Jump to content
41Hz

Band rehearsal in tier 2/3?

Recommended Posts

On 26/11/2020 at 22:42, Beedster said:

You doubt the data Dave? Go visit a COVID ward, speak to doctors and nurses who do the caring and put their lives at risk every day, and explain to them that it’s Ok, you’re in a band and you need to rehearse. And go to the gym for whatever reason. But the supermarkets are at mostly at fault, cos while you need to play and exercise, people don’t need food. 

I’m not doubting the data at all, in fact the data is all i can go by. Why do you say I don’t?My point is just that the fatality number is very, very low compared to the infection number. Not doubting its a killer and obviously thats no conciliation for those that have lost others or are suffering long time effects. 

Ive been in hospital 3 times since march, so in fact have spoken to doctors and nurses, although not in the COVID wards.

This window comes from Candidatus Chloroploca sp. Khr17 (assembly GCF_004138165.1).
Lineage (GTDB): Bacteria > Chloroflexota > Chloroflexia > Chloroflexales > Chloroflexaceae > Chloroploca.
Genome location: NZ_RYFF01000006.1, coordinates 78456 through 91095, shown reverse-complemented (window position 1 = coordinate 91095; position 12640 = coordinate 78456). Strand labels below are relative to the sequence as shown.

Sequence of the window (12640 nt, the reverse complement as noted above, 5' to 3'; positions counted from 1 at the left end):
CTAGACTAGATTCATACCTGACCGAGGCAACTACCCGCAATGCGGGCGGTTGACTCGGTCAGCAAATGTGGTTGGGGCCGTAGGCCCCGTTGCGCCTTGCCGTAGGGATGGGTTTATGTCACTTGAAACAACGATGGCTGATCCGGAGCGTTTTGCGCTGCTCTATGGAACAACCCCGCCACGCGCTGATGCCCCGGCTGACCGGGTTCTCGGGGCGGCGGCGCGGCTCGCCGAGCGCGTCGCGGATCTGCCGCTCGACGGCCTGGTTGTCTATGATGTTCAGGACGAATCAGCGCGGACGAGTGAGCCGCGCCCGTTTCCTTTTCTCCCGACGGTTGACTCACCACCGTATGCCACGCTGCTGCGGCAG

All i said was i was surprised i know of no one, nor do i know of any one that knows someone, that has died or suffered more than an inconvenience from this.

You can be as sarcastic as you want and put me down for trying to stay sane and living life as best i can. After losing my job after 36 years i need my brain (and body) to stay active or ill go over the edge. I can feel it coming. Sitting in a bubble at home will seriously damage my health, whereas keeping motivated is helping me cope. This is the reasons Gyms are important ot a lot fo people. And with two people regularly getting COVID tests in my household whatever we are doing hasn’t killed us yet. 

 

 

 

  • Like 1
  • Confused 1

Share this post


Link to post
Share on other sites
On 27/11/2020 at 15:30, gafbass02 said:

Some of you may remember how close I came to dying from it back in March. Close enough to have to make the calls to my parents, wife and kids. It wasn’t nice. 
Now we’re in November and I’m still suffering badly with long COVID. Only working 3 hours a day four mornings, and that’s when I can manage it.